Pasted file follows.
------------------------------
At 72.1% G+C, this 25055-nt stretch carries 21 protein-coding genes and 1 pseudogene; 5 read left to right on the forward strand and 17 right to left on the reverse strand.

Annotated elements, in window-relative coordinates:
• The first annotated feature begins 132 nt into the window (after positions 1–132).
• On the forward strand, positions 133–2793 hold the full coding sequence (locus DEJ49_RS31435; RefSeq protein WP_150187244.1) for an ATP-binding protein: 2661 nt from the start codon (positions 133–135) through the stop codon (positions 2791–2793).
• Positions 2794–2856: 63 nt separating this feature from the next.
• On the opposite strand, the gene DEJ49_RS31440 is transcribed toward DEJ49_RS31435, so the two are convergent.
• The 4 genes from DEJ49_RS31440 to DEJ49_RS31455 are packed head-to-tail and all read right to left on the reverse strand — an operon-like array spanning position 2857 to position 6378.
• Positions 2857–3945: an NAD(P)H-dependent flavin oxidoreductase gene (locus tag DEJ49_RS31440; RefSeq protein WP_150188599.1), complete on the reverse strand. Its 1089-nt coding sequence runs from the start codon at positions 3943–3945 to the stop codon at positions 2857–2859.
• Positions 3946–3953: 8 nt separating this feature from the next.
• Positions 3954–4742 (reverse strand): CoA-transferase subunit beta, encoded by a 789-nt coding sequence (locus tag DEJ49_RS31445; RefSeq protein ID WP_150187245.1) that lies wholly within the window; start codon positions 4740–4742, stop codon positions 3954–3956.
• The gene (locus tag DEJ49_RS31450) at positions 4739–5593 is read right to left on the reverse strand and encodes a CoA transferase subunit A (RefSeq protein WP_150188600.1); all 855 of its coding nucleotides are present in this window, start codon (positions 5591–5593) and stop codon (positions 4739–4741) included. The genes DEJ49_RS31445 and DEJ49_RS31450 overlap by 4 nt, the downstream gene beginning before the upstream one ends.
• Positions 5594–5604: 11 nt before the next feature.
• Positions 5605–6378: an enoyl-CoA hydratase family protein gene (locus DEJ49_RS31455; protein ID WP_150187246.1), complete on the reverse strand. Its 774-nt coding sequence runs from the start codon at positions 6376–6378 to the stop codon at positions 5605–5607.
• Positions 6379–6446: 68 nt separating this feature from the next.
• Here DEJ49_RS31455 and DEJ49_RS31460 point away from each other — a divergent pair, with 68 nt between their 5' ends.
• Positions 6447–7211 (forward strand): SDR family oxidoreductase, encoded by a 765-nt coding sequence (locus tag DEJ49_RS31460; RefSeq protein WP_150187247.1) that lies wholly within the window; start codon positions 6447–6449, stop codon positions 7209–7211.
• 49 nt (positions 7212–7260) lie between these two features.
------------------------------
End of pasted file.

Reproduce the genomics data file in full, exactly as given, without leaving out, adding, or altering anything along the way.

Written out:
At 72.1% G+C, this 25055-nt stretch carries 21 protein-coding genes and 1 pseudogene; 5 read left to right on the forward strand and 17 right to left on the reverse strand.

Annotated elements, in window-relative coordinates:
• The first annotated feature begins 132 nt into the window (after positions 1–132).
• On the forward strand, positions 133–2793 hold the full coding sequence (locus DEJ49_RS31435; RefSeq protein WP_150187244.1) for an ATP-binding protein: 2661 nt from the start codon (positions 133–135) through the stop codon (positions 2791–2793).
• Positions 2794–2856: 63 nt separating this feature from the next.
• On the opposite strand, the gene DEJ49_RS31440 is transcribed toward DEJ49_RS31435, so the two are convergent.
• The 4 genes from DEJ49_RS31440 to DEJ49_RS31455 are packed head-to-tail and all read right to left on the reverse strand — an operon-like array spanning position 2857 to position 6378.
• Positions 2857–3945: an NAD(P)H-dependent flavin oxidoreductase gene (locus tag DEJ49_RS31440; RefSeq protein WP_150188599.1), complete on the reverse strand. Its 1089-nt coding sequence runs from the start codon at positions 3943–3945 to the stop codon at positions 2857–2859.
• Positions 3946–3953: 8 nt separating this feature from the next.
• Positions 3954–4742 (reverse strand): CoA-transferase subunit beta, encoded by a 789-nt coding sequence (locus tag DEJ49_RS31445; RefSeq protein ID WP_150187245.1) that lies wholly within the window; start codon positions 4740–4742, stop codon positions 3954–3956.
• The gene (locus tag DEJ49_RS31450) at positions 4739–5593 is read right to left on the reverse strand and encodes a CoA transferase subunit A (RefSeq protein WP_150188600.1); all 855 of its coding nucleotides are present in this window, start codon (positions 5591–5593) and stop codon (positions 4739–4741) included. The genes DEJ49_RS31445 and DEJ49_RS31450 overlap by 4 nt, the downstream gene beginning before the upstream one ends.
• Positions 5594–5604: 11 nt before the next feature.
• Positions 5605–6378: an enoyl-CoA hydratase family protein gene (locus DEJ49_RS31455; protein ID WP_150187246.1), complete on the reverse strand. Its 774-nt coding sequence runs from the start codon at positions 6376–6378 to the stop codon at positions 5605–5607.
• Positions 6379–6446: 68 nt separating this feature from the next.
• Here DEJ49_RS31455 and DEJ49_RS31460 point away from each other — a divergent pair, with 68 nt between their 5' ends.
• Positions 6447–7211 (forward strand): SDR family oxidoreductase, encoded by a 765-nt coding sequence (locus tag DEJ49_RS31460; RefSeq protein WP_150187247.1) that lies wholly within the window; start codon positions 6447–6449, stop codon positions 7209–7211.
• 49 nt (positions 7212–7260) lie between these two features.